Privacy is Brewing
May 14, 2010 4 Comments
People think about Mozilla mostly in the context of our major product, Firefox, but we’ve got lots of activities, both related to Firefox and beyond, that touch on issues of user control and privacy.
It’s an incredibly active area right now across the industry, and we’re finding ourselves more involved, so I wanted to start writing about these issues as they develop. What’s below is a bit of an effort to divine some meaning from what on its face, looks like a series of unrelated events; however, in aggregate, they suggest a bigger story is unfolding which is that users’ expectations about their ability to control their online information, at least for a growing segment, are not being satisfied.
In the last few months alone, Google Buzz and Facebook privacy practices have made the news more than once, resulting in inquires or complaints in both the EU and the US. The US Federal Trade Commission announced it is planning to create new guidelines for online privacy, and just last week, new online privacy draft legislation was introduced in Congress. (See Boucher bill is here) The US Department of Commerce has started an initiative to explore privacy and innovation, including a notice seeking public comments. Similarly, the EU Article 29 Data Protection scheme continues to evolve as the Working Party adopted its new Work Programme for 2010-2011 with a goal to “address challenges linked to new technological development” In this same period, there have been countless news stories, all of which say they are about “privacy” but -if you read them carefully- mainly appear to be about sharing and user control.
As the New York Times reported recently:
“Consumer groups have been fighting what they see as the prevalence of online tracking, companies like Google and Yahoo have adjusted their own privacy policies in response to consumer concern, and industry groups recently put forth self-governing principles while arguing that free Internet content depended on sophisticated advertising methods.”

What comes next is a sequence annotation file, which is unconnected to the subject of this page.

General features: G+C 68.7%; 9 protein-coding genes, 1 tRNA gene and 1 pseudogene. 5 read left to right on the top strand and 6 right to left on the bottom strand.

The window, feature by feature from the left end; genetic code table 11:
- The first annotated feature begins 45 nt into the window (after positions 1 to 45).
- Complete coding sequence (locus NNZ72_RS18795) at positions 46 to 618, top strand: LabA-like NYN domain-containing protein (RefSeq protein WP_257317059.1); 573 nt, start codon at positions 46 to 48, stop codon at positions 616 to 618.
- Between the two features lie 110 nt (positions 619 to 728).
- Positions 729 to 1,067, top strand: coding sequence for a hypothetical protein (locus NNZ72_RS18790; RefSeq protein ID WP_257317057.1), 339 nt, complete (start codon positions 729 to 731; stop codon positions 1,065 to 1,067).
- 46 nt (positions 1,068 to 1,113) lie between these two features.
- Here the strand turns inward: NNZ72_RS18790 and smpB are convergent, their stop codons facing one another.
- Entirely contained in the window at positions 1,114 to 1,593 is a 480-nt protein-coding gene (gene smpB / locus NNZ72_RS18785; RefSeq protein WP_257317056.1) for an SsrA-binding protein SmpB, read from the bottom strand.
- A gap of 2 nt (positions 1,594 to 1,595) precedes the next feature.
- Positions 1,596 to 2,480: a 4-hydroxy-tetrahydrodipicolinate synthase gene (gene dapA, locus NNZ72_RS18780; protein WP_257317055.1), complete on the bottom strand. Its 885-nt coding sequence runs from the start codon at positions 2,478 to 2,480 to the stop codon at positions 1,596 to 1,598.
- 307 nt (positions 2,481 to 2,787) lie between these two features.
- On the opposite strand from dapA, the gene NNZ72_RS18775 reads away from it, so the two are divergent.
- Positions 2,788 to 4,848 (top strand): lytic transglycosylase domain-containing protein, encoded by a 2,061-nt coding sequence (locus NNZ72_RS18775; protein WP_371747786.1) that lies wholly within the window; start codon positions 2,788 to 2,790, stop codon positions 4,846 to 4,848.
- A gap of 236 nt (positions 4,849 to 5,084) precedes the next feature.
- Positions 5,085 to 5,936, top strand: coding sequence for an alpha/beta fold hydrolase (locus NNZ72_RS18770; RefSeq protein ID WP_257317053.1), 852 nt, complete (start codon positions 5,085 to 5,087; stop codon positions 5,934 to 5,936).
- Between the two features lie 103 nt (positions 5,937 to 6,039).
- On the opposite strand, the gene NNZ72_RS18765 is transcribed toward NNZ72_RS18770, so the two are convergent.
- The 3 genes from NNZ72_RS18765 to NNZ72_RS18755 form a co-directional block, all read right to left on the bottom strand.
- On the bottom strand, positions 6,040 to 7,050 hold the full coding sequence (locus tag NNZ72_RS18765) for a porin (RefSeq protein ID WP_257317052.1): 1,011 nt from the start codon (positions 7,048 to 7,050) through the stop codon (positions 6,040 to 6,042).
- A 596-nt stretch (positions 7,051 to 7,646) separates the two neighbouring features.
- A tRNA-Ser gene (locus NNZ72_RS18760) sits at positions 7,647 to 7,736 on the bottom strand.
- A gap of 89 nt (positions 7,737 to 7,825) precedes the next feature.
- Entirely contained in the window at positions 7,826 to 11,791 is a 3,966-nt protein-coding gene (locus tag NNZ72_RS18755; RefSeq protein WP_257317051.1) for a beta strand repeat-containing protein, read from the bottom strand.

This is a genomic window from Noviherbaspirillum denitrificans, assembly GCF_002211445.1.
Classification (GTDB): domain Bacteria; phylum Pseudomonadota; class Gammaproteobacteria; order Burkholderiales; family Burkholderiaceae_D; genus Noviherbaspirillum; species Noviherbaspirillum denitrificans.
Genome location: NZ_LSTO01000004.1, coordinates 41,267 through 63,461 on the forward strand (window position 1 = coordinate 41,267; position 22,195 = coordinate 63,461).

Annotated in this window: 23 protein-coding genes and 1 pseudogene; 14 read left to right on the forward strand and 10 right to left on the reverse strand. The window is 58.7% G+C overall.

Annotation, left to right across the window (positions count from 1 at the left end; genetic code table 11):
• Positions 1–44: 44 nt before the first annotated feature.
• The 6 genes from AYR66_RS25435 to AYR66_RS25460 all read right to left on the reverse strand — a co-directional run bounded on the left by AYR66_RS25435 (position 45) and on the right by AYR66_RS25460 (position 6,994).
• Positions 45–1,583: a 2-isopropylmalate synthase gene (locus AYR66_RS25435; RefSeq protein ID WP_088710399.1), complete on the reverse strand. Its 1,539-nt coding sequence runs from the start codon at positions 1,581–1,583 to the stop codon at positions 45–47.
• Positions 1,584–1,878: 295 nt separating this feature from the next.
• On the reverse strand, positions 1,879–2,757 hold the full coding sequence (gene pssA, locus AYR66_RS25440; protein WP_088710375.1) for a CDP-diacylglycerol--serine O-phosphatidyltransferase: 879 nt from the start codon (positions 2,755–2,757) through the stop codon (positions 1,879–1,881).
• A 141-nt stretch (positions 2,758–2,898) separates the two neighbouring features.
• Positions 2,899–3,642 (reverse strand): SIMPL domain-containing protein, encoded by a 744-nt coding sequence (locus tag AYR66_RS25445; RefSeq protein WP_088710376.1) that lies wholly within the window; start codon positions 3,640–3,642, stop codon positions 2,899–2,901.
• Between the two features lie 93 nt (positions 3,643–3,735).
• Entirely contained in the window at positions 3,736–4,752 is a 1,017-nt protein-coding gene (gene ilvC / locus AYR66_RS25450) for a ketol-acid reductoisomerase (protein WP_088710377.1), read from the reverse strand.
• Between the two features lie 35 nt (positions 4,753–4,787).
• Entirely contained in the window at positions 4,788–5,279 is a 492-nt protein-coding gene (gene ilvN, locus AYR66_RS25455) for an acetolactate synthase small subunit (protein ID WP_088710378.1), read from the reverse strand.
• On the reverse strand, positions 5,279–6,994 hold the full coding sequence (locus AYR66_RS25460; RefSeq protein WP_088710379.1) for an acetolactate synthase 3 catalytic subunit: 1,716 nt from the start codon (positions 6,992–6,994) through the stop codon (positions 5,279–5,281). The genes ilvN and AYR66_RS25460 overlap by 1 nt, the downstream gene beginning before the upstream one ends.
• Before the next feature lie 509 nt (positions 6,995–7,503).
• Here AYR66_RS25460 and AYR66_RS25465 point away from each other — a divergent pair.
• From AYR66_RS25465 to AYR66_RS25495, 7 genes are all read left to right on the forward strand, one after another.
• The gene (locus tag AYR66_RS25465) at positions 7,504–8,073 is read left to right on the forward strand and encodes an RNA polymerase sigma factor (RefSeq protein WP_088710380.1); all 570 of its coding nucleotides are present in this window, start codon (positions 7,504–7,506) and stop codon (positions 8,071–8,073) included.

Among many privacy thinkers (at least in the US) there is a view that the current “notice and consent” framework doesn’t work very well. Jonathan Zittrain has written much about this already, as well as many others. The online privacy environment is more complex than ever before in part because of:
- new ways to share, track, and analyze information (and accompanying new questions about the definition of “user information”);
- users who want to connect and share (Facebook didn’t get 400M users accidentally); and
- an increasing expectation that users, when they do intend to share, also expect some reasonable control of their information and information about them.
It’s unclear whether the critique of notice and consent is driven by the framework itself, the way it has been implemented (i.e. privacy policies tucked away in the footers), or because of the inherent generative nature of the web. It’s really hard to tell whether the idea is fundamentally bad when the implementation doesn’t work that well.
One alternative framework under discussion contemplates a model with few restrictions on what is collected, but significant and enumerated limits on how the collected information may be used. Others have observed that current models are insufficient because they don’t reflect the changing context of the transaction – meaning privacy norms and expectations change depending on what you’re doing. Helen Nissenbaum suggests a construct called contextual integrity that “ties adequate protection for privacy to norms of specific context.” The concept is developed more fully in her book, Privacy in Context: Technology, Policy and the Integrity of Social Life, which is worth the read.
Recently, we’ve also had the opportunity to share our experiences with some people in policy circles. These have included the FTC, congressional staffers, and the Commerce Department. The discussions have helped me better understand the landscape, and provided a chance to share how our products are designed to help users manage their interactions on the web and control the information that they share.
In future posts, I’ll try to provide a summary of some of the activities here at Mozilla in this area. In the interim, we’ll continue tracking and looking for ways to improve what we do.